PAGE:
Be Your Own Surveyor: Electrics

Be Your Own Surveyor: Electrics

First things first – electrical safety is something that can’t be reliably checked out by an amateur. As with gas, it is potentially lethal so specialist equipment and training is essential. Having all the earths professionally tested on a new purchase is the minimum you should do.

A few clues to whether the wiring is up to scratch:

EVERYTHING that could become live should be earth-bonded (connected) back to the earth on the consumer-unit (fuse board). Earths tied to a stake in the ground is an old-fashioned way of doing it. This includes radiators, bath, sink and central heating system. A thick yellow-and-green striped earth cable should be visible attached to them. Electrical appliances such as the oven, shower, water tank, and fridge should also be earthed but by means of the supply cable.

All cables should be chased beneath the plaster surface and set in a white plastic conduit (oval tube) to protect them and provide some slack, not surface-mounted which indicates very old wiring which will need expensive replacement. (Occasionally new add-on wiring is surface mounted in a plastic mini trunking and this is OK).

RCDs (and fluffy bunny)

The consumer unit should have trip-switches called residual current detectors (RCDs), not old-fashioned fuses. They should have RCD labels on them, and little flick switches to turn them on and off. Old fuses are usually large black Bakelite or pale grey ceramic, with a thin wire wound between the two terminals inside. This is designed to overheat and burn out if overloaded. RCDs are much quicker and more sensitive, therefore safer. Modern boxes usually have a pale grey plastic cover or more recently a metal cover and a set of switches labelled for each circuit (see photo). RCDs trip if there is an imbalance between the current flowing out through the live and back through the neutral wires, i.e. current is draining off elsewhere, for instance through an appliance to an earth. If there is a sudden loading on the circuit, or the earth becomes live, the switch immediately trips out and the power is cut.

If your house has all these things, the wiring is less likely to be very old but it could still be quite old as RCDs were not mandated by law until 2001.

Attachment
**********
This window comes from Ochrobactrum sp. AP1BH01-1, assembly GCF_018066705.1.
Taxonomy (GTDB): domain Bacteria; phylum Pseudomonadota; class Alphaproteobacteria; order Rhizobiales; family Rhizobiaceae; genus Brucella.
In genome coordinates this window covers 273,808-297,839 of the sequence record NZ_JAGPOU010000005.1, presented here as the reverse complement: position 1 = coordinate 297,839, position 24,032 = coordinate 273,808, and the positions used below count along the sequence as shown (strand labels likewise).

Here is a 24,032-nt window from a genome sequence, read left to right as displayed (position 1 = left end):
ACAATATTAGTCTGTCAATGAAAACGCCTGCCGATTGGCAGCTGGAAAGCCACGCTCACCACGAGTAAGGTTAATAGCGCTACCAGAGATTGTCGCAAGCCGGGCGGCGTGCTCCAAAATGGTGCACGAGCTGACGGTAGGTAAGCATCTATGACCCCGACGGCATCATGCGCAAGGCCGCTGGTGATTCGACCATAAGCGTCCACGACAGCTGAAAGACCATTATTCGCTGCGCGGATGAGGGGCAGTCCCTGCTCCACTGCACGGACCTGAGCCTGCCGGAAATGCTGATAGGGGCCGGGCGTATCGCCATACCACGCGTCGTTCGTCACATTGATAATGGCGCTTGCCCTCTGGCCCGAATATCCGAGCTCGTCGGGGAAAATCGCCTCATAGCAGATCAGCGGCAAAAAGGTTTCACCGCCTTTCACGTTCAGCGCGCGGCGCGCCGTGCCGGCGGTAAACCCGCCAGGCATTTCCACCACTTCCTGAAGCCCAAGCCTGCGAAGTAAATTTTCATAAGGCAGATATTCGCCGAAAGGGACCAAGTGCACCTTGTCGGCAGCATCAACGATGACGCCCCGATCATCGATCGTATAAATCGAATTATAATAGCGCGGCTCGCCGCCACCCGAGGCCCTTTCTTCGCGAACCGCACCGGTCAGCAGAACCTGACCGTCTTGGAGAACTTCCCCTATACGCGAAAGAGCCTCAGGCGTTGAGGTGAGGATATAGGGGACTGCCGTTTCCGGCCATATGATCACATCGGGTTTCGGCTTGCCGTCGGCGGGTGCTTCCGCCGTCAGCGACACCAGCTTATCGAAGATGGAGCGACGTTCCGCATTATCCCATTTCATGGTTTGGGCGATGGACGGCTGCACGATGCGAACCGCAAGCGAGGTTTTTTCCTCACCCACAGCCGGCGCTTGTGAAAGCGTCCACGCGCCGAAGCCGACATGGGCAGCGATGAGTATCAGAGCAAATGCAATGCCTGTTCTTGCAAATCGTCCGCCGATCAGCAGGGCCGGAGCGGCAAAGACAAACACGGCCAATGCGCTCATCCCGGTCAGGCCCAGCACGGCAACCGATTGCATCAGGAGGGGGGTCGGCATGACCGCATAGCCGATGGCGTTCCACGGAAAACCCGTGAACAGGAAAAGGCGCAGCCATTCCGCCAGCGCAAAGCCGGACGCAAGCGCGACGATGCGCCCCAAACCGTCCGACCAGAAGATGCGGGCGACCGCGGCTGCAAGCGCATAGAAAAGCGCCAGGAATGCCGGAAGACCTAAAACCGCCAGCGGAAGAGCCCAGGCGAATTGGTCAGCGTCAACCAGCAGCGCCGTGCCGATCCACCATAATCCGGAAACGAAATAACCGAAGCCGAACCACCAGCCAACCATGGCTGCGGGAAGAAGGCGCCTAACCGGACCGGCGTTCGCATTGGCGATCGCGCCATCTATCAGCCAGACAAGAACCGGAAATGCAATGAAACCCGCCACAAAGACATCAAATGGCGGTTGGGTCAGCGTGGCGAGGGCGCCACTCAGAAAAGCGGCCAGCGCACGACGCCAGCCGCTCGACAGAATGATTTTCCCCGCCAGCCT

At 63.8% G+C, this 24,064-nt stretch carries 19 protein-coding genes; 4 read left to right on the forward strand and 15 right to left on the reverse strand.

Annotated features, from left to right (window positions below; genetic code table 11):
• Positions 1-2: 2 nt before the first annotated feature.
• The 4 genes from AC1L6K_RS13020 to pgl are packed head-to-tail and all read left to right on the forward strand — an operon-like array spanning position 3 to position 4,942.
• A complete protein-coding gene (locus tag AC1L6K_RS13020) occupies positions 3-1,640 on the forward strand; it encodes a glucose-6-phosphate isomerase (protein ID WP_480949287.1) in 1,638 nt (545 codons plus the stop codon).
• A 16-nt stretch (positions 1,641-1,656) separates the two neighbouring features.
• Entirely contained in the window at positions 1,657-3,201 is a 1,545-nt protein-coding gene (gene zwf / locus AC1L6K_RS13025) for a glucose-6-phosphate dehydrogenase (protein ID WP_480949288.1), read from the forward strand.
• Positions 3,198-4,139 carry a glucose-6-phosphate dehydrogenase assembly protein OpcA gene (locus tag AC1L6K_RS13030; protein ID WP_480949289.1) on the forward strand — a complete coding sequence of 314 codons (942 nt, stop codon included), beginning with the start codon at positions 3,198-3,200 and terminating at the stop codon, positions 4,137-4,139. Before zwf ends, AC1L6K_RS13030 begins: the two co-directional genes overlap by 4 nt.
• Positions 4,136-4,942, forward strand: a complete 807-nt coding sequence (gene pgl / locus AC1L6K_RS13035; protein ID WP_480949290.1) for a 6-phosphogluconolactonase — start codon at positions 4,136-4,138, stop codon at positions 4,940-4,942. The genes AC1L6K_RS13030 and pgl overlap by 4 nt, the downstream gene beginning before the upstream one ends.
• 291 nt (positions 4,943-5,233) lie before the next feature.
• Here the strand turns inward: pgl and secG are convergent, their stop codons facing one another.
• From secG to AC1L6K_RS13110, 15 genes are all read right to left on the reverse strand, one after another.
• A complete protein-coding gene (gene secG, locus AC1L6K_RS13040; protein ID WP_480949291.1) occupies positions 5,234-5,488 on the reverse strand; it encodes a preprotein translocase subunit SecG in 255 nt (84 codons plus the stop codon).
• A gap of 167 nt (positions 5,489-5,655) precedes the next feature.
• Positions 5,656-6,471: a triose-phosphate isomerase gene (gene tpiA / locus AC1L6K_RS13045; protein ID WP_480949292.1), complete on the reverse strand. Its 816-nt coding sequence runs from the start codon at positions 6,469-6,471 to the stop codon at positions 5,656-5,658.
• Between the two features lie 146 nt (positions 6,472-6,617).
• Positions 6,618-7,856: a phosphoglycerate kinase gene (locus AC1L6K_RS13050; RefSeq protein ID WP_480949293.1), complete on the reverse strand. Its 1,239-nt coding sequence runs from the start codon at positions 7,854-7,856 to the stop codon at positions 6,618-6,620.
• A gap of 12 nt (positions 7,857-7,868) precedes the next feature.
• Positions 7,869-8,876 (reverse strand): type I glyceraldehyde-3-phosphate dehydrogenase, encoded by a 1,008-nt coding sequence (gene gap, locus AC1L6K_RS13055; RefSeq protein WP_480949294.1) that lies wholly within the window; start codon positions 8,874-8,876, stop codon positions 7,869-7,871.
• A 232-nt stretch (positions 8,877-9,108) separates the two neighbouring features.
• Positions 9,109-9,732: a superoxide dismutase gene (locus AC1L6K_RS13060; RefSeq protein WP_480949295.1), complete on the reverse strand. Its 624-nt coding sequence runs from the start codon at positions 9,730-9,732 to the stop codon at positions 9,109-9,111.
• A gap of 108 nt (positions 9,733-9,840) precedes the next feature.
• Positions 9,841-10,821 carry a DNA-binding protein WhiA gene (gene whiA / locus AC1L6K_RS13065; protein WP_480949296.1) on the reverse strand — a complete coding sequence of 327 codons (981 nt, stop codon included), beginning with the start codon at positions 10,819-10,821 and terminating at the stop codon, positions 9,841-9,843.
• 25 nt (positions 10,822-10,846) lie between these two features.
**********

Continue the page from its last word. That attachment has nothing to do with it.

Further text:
There was an intermediate stage between fuses and RCDs where older trip switches called Mini Circuit Breakers (MCBs), these were of white plastic and slotted into an existing fuse-board. They have two red or coloured buttons on the face of each. There will be a switch for each circuit but not necessarily for the whole system. These are still much safer than fuses, but the wiring may still need some work to bring it up to spec, depending on what you intend to do with the house and the regulations that apply.

Very old wiring was laid out ‘radially’ with individual wires fanning out in every direction to each socket. This is generally obsolete now and cables are usually laid in ‘ring circuits’, where each socket is attached in series along a cable doubled back on itself to the consumer unit. This effectively doubles the capacity of the cables. Two sets of cables should be visible entering and exiting every socket unless it is a fused spur (a single cable coming from the ringmain), for instance for an appliance like a fridge. These need to be on spurs to isolate the appliance without switching off the entire ringmain! Typical 2 – 3 bed houses normally have one ringmain for each floor and one for the kitchen, on 2.5mm core cables. The lighting circuit(s) will be separate and typically on 1.5mm cores, one for each floor. High-demand appliances like electric ovens and showers should be on a single 6mm core cable. There may be unusual circumstances that warrant the use of a radial system but it’s not typical these days.

Modern wiring should also have flush-fitting wall-sockets mounted on a metal back-box chased (cut back) into the wall. Anything on a large plastic box which stands out from the wall is almost certainly obsolete and in need of replacement.

Fluffy Bunny (in the photo) has also appeared on Harry Enfield.

Best wishes,


These blogs are not intended to replace the services of a surveyor, engineer or other professional. They may however help save you the expense of a surveyor for a duff building that you won’t buy.


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